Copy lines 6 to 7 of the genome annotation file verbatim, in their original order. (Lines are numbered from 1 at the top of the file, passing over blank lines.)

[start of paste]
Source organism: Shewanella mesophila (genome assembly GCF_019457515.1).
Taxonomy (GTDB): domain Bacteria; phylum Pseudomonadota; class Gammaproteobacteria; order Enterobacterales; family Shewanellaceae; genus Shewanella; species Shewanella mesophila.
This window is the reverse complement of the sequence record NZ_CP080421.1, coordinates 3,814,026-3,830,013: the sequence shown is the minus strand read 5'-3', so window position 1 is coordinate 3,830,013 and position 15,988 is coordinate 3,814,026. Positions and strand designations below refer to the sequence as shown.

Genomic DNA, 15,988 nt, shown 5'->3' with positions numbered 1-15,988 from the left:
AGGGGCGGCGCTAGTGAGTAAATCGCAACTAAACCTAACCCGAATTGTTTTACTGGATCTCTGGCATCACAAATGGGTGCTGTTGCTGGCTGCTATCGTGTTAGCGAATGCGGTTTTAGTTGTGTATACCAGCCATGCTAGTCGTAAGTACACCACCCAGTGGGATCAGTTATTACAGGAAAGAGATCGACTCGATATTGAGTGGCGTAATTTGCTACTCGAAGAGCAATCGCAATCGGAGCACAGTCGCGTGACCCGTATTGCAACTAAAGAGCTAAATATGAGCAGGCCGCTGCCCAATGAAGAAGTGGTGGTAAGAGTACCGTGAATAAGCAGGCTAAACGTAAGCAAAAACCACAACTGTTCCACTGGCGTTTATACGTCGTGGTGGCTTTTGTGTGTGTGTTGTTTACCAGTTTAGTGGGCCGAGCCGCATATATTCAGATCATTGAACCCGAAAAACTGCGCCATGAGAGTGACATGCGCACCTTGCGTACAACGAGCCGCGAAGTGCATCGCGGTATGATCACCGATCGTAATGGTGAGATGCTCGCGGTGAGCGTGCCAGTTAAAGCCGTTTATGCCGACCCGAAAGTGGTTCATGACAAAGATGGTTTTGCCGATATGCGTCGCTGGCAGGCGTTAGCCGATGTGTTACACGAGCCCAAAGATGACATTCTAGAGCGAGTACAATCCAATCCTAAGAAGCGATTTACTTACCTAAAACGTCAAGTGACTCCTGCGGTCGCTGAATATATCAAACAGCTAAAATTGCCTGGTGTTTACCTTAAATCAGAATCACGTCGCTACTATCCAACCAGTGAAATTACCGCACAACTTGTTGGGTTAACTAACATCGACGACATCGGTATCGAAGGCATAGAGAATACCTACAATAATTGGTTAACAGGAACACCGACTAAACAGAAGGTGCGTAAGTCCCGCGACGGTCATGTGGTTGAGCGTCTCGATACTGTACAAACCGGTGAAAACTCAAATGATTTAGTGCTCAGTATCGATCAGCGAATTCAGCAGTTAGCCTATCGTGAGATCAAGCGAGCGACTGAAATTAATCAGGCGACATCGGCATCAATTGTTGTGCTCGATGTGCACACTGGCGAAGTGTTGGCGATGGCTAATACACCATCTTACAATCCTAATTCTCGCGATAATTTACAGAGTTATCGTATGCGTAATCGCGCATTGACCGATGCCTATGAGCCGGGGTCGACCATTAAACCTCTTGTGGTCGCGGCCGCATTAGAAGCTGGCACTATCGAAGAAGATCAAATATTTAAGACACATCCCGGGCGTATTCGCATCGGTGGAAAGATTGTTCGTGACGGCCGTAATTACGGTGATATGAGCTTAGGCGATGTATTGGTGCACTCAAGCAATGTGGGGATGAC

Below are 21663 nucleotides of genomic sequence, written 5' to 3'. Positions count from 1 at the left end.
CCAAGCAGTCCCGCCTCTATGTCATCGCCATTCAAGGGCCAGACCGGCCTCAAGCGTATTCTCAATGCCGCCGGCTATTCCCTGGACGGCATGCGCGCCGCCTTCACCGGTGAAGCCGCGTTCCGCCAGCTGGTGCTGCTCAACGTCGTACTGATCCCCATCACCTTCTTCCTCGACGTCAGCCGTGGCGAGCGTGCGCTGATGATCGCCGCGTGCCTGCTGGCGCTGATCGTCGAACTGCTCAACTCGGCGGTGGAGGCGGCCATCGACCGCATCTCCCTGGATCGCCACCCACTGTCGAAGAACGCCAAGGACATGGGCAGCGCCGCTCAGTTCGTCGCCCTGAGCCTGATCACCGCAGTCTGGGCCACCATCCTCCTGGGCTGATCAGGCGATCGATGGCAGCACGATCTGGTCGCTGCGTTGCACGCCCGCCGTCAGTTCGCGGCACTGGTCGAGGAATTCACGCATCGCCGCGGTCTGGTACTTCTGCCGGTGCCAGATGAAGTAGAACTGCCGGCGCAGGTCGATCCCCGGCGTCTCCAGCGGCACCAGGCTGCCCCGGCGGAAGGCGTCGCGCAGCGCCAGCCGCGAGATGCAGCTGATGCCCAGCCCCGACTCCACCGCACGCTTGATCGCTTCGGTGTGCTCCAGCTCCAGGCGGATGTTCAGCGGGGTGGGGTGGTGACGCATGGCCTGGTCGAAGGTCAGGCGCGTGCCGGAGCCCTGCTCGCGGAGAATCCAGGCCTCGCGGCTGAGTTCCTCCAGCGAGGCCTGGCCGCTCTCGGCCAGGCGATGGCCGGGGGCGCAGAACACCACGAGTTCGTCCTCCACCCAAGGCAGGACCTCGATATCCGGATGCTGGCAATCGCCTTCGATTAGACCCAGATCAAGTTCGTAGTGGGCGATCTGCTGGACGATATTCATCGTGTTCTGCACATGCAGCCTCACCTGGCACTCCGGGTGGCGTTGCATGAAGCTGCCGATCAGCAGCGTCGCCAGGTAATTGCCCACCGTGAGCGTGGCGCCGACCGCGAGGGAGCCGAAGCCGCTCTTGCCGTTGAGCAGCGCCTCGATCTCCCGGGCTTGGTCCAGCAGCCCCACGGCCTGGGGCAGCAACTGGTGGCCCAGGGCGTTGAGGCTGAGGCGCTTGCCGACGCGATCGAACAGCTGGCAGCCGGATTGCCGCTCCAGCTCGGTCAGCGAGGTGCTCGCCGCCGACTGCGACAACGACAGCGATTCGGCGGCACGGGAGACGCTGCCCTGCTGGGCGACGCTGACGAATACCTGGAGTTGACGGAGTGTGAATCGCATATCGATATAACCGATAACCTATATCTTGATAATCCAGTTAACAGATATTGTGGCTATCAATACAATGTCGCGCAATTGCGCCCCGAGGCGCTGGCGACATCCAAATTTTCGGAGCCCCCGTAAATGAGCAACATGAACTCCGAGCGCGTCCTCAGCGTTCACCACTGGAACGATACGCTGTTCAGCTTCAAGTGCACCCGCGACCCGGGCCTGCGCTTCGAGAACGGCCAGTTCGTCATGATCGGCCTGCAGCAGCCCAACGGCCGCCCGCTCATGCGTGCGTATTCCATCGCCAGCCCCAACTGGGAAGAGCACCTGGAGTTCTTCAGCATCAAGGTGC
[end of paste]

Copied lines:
Below are 21663 nucleotides of genomic sequence, written 5' to 3'. Positions count from 1 at the left end.
CCAAGCAGTCCCGCCTCTATGTCATCGCCATTCAAGGGCCAGACCGGCCTCAAGCGTATTCTCAATGCCGCCGGCTATTCCCTGGACGGCATGCGCGCCGCCTTCACCGGTGAAGCCGCGTTCCGCCAGCTGGTGCTGCTCAACGTCGTACTGATCCCCATCACCTTCTTCCTCGACGTCAGCCGTGGCGAGCGTGCGCTGATGATCGCCGCGTGCCTGCTGGCGCTGATCGTCGAACTGCTCAACTCGGCGGTGGAGGCGGCCATCGACCGCATCTCCCTGGATCGCCACCCACTGTCGAAGAACGCCAAGGACATGGGCAGCGCCGCTCAGTTCGTCGCCCTGAGCCTGATCACCGCAGTCTGGGCCACCATCCTCCTGGGCTGATCAGGCGATCGATGGCAGCACGATCTGGTCGCTGCGTTGCACGCCCGCCGTCAGTTCGCGGCACTGGTCGAGGAATTCACGCATCGCCGCGGTCTGGTACTTCTGCCGGTGCCAGATGAAGTAGAACTGCCGGCGCAGGTCGATCCCCGGCGTCTCCAGCGGCACCAGGCTGCCCCGGCGGAAGGCGTCGCGCAGCGCCAGCCGCGAGATGCAGCTGATGCCCAGCCCCGACTCCACCGCACGCTTGATCGCTTCGGTGTGCTCCAGCTCCAGGCGGATGTTCAGCGGGGTGGGGTGGTGACGCATGGCCTGGTCGAAGGTCAGGCGCGTGCCGGAGCCCTGCTCGCGGAGAATCCAGGCCTCGCGGCTGAGTTCCTCCAGCGAGGCCTGGCCGCTCTCGGCCAGGCGATGGCCGGGGGCGCAGAACACCACGAGTTCGTCCTCCACCCAAGGCAGGACCTCGATATCCGGATGCTGGCAATCGCCTTCGATTAGACCCAGATCAAGTTCGTAGTGGGCGATCTGCTGGACGATATTCATCGTGTTCTGCACATGCAGCCTCACCTGGCACTCCGGGTGGCGTTGCATGAAGCTGCCGATCAGCAGCGTCGCCAGGTAATTGCCCACCGTGAGCGTGGCGCCGACCGCGAGGGAGCCGAAGCCGCTCTTGCCGTTGAGCAGCGCCTCGATCTCCCGGGCTTGGTCCAGCAGCCCCACGGCCTGGGGCAGCAACTGGTGGCCCAGGGCGTTGAGGCTGAGGCGCTTGCCGACGCGATCGAACAGCTGGCAGCCGGATTGCCGCTCCAGCTCGGTCAGCGAGGTGCTCGCCGCCGACTGCGACAACGACAGCGATTCGGCGGCACGGGAGACGCTGCCCTGCTGGGCGACGCTGACGAATACCTGGAGTTGACGGAGTGTGAATCGCATATCGATATAACCGATAACCTATATCTTGATAATCCAGTTAACAGATATTGTGGCTATCAATACAATGTCGCGCAATTGCGCCCCGAGGCGCTGGCGACATCCAAATTTTCGGAGCCCCCGTAAATGAGCAACATGAACTCCGAGCGCGTCCTCAGCGTTCACCACTGGAACGATACGCTGTTCAGCTTCAAGTGCACCCGCGACCCGGGCCTGCGCTTCGAGAACGGCCAGTTCGTCATGATCGGCCTGCAGCAGCCCAACGGCCGCCCGCTCATGCGTGCGTATTCCATCGCCAGCCCCAACTGGGAAGAGCACCTGGAGTTCTTCAGCATCAAGGTGC